[For more information, or to buy: The World Ends With You for the DS at (affiliate link*)]

5 Etrian Odyssey
Entries: Etrian Odyssey, Etrian Odyssey II: Heroes of Lagaard

Tailor-made for the old-school RPG masochist crowd, each entry in this pair of hardcore dungeon crawlers has you exploring a vast labyrinth with a crew of specialists you’ve personally assembled from a nice list of class choices. You’ll draw your own maps with the stylus, battle monsters that don’t care in the least how much of a clumsy greenhorn you are, flee for your frail little life from monsters that REALLY mean business, and become engrossed in a world that pays attention to the little details and emphasizes telling over showing, immersing you in that Dungeons & Dragons sort of way. This is nutritious food for the imagination, and is best served with a generous helping of patience and persistence.

[For more information, or to buy: Etrian Odyssey or Etrian Odyssey II: Heroes of Lagaard for the DS at (affiliate link*)]


Professor Layton and the Curious Village

Like Rhythm Heaven, Layton is that rare gem that can simultaneously be accessible enough to allow someone who’s never played a video game before to jump right in but challenging and compelling enough that long-time gamers can easily recognize that it’s something special. This mystery-solving puzzler starring a delightful man with a top hat and his bright young assistant gives you mysteries aplenty to unravel in a town populated by inhabitants who are anything but cooperative. This makes things difficult for Layton but fun for you, as this is where the real gameplay steps in; each townsperson wants you to prove your mental mettle by solving logic-driven puzzles of the sort you’d find in brain-teasing puzzle books before they’ll consider opening up to you a bit, and the result is a game that challenges you to think logically and creatively as you revel in the game’s endearing setting.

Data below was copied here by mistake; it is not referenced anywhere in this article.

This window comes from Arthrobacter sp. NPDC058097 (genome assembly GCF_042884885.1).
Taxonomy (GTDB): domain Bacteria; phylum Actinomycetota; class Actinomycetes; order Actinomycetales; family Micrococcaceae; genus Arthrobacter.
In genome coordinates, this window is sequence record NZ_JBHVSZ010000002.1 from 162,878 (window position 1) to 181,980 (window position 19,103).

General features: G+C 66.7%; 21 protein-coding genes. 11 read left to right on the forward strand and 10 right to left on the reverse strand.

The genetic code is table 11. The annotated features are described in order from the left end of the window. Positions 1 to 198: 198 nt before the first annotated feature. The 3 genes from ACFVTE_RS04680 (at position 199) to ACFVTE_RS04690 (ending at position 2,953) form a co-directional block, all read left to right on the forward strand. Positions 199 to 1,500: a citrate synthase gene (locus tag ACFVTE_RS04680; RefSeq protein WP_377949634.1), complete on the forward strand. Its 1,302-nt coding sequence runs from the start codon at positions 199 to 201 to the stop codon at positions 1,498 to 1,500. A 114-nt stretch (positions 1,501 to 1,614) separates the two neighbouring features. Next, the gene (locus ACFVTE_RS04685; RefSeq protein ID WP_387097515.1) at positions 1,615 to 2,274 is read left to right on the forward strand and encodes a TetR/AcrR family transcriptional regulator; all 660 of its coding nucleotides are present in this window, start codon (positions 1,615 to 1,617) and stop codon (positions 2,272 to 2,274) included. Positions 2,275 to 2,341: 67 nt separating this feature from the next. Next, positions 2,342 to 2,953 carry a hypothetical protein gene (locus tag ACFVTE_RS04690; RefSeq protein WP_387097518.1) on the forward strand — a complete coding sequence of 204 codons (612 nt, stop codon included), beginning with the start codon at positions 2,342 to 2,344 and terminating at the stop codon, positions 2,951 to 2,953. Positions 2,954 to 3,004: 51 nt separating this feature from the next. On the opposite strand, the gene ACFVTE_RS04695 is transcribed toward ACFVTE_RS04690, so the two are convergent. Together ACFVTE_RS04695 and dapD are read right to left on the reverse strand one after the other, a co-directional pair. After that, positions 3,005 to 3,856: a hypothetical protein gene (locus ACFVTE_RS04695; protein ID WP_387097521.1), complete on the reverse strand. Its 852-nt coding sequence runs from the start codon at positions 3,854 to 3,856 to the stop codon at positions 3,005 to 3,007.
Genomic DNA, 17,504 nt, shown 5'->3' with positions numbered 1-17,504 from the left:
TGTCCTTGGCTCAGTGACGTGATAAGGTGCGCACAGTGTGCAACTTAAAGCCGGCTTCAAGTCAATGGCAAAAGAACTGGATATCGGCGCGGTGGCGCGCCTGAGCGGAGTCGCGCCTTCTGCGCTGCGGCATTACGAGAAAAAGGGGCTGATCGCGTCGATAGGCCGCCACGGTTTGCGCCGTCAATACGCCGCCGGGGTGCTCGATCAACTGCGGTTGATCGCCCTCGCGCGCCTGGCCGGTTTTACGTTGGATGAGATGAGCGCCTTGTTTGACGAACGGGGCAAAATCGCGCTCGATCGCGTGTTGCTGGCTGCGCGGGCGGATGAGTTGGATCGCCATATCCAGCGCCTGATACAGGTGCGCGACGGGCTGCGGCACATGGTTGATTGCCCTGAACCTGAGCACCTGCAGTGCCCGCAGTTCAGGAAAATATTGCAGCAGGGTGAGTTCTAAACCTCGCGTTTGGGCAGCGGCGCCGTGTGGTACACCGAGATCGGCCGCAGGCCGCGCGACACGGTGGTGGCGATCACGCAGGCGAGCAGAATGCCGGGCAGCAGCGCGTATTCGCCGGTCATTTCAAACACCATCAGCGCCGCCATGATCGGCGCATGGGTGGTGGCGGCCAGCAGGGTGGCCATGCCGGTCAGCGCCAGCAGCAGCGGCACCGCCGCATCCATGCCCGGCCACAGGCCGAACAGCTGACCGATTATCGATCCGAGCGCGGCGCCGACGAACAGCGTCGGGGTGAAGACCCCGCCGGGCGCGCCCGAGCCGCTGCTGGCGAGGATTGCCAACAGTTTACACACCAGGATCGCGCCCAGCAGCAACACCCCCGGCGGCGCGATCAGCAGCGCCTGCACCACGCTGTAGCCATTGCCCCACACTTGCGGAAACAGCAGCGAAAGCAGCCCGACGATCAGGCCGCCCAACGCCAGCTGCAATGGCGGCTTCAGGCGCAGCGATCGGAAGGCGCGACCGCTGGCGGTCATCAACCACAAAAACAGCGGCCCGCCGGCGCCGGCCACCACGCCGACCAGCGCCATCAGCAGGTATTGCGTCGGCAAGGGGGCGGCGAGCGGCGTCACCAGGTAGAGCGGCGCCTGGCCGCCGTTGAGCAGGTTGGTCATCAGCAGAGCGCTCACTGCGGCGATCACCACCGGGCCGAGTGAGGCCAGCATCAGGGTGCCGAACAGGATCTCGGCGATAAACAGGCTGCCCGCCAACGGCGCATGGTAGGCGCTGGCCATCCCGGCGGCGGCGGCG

[For more information, or to buy: Professor Layton and the Curious Village for the DS at (affiliate link*)]

3 Retro Game Challenge

If you’ve been praying every day to the 8-bit gods for a proper tribute to video games in the 80s, get off your knees and go on a pilgrimage to your local game store. The title might lead you to believe that this is just another random collection of old games, but don’t be fooled: this gallery of “classic” titles is comprised of 100% original games that faithfully recreate (and poke fun at) the games of old, from platformers to space shooters to RPGs. Including everything from translations laden with Engrish gobbledygook and non-sequiturs to monthly issues of a fictional game magazine that contain previews, tips, and cheats, glorious nostalgia is everywhere. Best of all, no cartridge-blowing is required.

[For more information, or to buy: Retro Game Challenge for the DS at (affiliate link*)]

2Contra 4

This is the DS entry in the storied Contra franchise, which has been thrilling gamers since the days of the NES with screens full of bullets, badguys, and awesome-looking bosses. It’s obvious that the developers at WayForward, despite not being the original creative force behind the series, were committed to delivering an absolutely authentic Contra experience. We have missiles, machine guns, and spread shots. We have a ride on a runaway rocket followed by a battle with a giant robot. We have delightfully atrocious one-liners delivered by oily, muscle-bound men. It’s everything about Contra you know and love with that extra touch of modern love and care. “Let’s attack aggressively!”